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Analysis: NATO Combats Afghan Deployment Cracks

Council on Foreign Relations

September 19, 2007
Author: Greg Bruno

Opposition leaders in Germany are calling for an end to military involvement (IHT) in Afghanistan. Mounting combat casualties have party leaders in Canada also urging a pullout (TheStar). In the Netherlands, too, lawmakers are mulling a drawdown, frustrated over Dutch forces’ disproportionate share of combat missions in an increasingly restive (AP) south. Should the three countries withdraw, experts say, it would significantly hinder peacekeeping and redevelopment efforts in the war-ravaged country nearly six years after the ouster of the Taliban leadership. Germany, Canada, and the Netherlands are among the top suppliers of soldiers to the alliance, which combined account for 6,800 of NATO’s 39,000 troops (PDF) in the country. The only larger troop contributors are the United States—the single largest with fifteen-thousand troops—and Italy and Britain, which also face domestic pressures to withdraw. “If Afghanistan is NATO’s most important mission, countries should deliver what they promise (IHT),” says NATO Secretary-General Jaap de Hoop Scheffer.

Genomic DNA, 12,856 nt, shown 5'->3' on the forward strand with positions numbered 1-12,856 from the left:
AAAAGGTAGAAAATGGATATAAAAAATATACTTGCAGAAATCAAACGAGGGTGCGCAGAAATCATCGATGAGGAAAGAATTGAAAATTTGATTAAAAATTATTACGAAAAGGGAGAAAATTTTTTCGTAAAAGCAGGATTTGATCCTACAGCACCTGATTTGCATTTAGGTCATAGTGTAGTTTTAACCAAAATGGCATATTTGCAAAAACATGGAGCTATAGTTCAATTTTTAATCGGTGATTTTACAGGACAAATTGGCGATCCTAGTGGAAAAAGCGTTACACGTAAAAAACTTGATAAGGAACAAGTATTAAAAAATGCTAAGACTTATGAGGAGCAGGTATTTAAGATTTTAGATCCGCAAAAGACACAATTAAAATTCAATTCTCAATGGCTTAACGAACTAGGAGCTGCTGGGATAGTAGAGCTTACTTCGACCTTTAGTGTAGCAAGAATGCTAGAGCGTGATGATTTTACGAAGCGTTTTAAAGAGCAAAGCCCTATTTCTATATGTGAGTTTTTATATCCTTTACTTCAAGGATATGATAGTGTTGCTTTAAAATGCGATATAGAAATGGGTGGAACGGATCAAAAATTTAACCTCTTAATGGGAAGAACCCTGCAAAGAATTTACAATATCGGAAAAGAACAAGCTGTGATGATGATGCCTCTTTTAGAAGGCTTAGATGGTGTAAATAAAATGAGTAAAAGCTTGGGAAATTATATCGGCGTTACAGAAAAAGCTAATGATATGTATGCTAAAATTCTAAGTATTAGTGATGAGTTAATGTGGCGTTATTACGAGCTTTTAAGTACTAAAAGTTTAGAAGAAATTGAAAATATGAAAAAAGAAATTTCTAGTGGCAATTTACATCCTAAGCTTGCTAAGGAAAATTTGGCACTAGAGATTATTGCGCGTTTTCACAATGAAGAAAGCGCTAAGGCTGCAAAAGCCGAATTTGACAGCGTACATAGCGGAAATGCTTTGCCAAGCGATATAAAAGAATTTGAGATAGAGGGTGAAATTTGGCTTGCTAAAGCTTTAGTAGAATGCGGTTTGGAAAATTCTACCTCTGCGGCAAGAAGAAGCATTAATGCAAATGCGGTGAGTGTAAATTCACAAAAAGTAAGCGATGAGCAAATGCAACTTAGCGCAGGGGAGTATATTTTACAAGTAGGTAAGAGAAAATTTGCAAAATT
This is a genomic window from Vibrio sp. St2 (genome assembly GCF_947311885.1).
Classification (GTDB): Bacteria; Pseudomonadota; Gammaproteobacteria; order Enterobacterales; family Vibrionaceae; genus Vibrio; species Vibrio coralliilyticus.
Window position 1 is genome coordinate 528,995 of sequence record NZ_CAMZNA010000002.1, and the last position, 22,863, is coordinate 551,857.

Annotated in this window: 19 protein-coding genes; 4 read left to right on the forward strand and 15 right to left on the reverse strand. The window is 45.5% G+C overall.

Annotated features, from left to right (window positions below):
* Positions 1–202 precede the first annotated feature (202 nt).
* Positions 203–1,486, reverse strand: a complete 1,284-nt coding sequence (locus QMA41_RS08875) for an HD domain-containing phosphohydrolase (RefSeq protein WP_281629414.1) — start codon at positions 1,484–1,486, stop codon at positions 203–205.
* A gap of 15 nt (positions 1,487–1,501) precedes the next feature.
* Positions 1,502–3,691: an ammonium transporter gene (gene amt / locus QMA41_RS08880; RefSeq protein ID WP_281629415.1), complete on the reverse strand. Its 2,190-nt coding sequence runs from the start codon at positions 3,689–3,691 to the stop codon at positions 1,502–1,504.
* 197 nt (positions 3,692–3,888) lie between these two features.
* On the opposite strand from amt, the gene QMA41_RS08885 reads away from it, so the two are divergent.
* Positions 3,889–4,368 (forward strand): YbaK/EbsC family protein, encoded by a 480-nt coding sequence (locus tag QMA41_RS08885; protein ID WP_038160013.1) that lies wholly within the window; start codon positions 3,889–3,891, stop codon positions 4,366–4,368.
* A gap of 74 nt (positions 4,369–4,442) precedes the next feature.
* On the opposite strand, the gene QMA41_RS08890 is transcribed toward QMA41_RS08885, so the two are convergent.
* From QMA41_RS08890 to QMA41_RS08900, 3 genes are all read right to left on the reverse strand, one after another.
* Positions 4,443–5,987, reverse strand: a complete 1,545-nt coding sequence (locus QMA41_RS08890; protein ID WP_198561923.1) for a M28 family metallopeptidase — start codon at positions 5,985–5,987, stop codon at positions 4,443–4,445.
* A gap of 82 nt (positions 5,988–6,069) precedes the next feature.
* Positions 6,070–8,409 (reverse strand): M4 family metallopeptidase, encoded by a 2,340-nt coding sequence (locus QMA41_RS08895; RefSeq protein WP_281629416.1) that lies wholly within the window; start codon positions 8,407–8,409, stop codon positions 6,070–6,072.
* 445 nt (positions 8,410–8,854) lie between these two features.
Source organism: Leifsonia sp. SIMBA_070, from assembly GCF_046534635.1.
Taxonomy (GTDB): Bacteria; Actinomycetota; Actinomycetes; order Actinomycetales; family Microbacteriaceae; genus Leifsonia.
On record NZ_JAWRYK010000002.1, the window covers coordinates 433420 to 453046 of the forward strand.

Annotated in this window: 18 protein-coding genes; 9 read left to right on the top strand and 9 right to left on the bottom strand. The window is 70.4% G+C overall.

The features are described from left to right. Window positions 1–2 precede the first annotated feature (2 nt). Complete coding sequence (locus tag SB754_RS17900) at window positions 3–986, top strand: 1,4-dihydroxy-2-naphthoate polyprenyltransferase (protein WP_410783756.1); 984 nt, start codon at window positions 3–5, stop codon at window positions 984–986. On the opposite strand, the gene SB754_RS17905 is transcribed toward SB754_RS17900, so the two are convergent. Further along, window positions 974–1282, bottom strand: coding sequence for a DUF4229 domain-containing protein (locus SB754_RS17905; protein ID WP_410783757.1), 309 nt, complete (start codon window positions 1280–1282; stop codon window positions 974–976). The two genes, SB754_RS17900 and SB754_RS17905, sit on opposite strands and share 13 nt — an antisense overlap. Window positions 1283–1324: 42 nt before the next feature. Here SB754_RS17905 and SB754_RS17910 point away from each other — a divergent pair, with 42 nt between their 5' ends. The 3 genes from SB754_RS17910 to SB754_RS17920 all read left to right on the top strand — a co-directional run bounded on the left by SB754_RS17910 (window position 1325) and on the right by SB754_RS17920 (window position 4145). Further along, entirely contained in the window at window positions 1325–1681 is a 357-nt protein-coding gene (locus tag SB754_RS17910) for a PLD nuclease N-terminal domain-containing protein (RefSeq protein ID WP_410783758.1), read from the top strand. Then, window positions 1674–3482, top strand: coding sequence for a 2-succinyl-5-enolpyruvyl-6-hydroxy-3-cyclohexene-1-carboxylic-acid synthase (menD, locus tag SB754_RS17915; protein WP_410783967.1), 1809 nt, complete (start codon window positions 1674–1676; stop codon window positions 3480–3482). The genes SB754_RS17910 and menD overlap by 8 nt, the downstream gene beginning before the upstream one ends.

NATO’s Afghan deployment—the largest-ever for the North-Atlantic alliance and its first mission outside Europe—has become a test case for voluntary international military operations. Some see it as the most significant challenge to NATO in the alliance’s fifty-eight year history. Barnett R. Rubin, an Afghanistan expert at New York University, says NATO and the U.S. must find “successful political consolidation” to win the support of the Afghan population. Helle C. Dale of the Heritage Foundation says to succeed in Afghanistan NATO should seek to expand its troop and funding levels and consider “another round of enlargement.”

But despite appeals for more troop contributions, only eight-thousand soldiers were added to NATO forces in the past year (PDF).


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Copyright 2007 by the Council on Foreign Relations. This material is republished on GlobalSecurity.org with specific permission from the cfr.org. Reprint and republication queries for this article should be directed to cfr.org.



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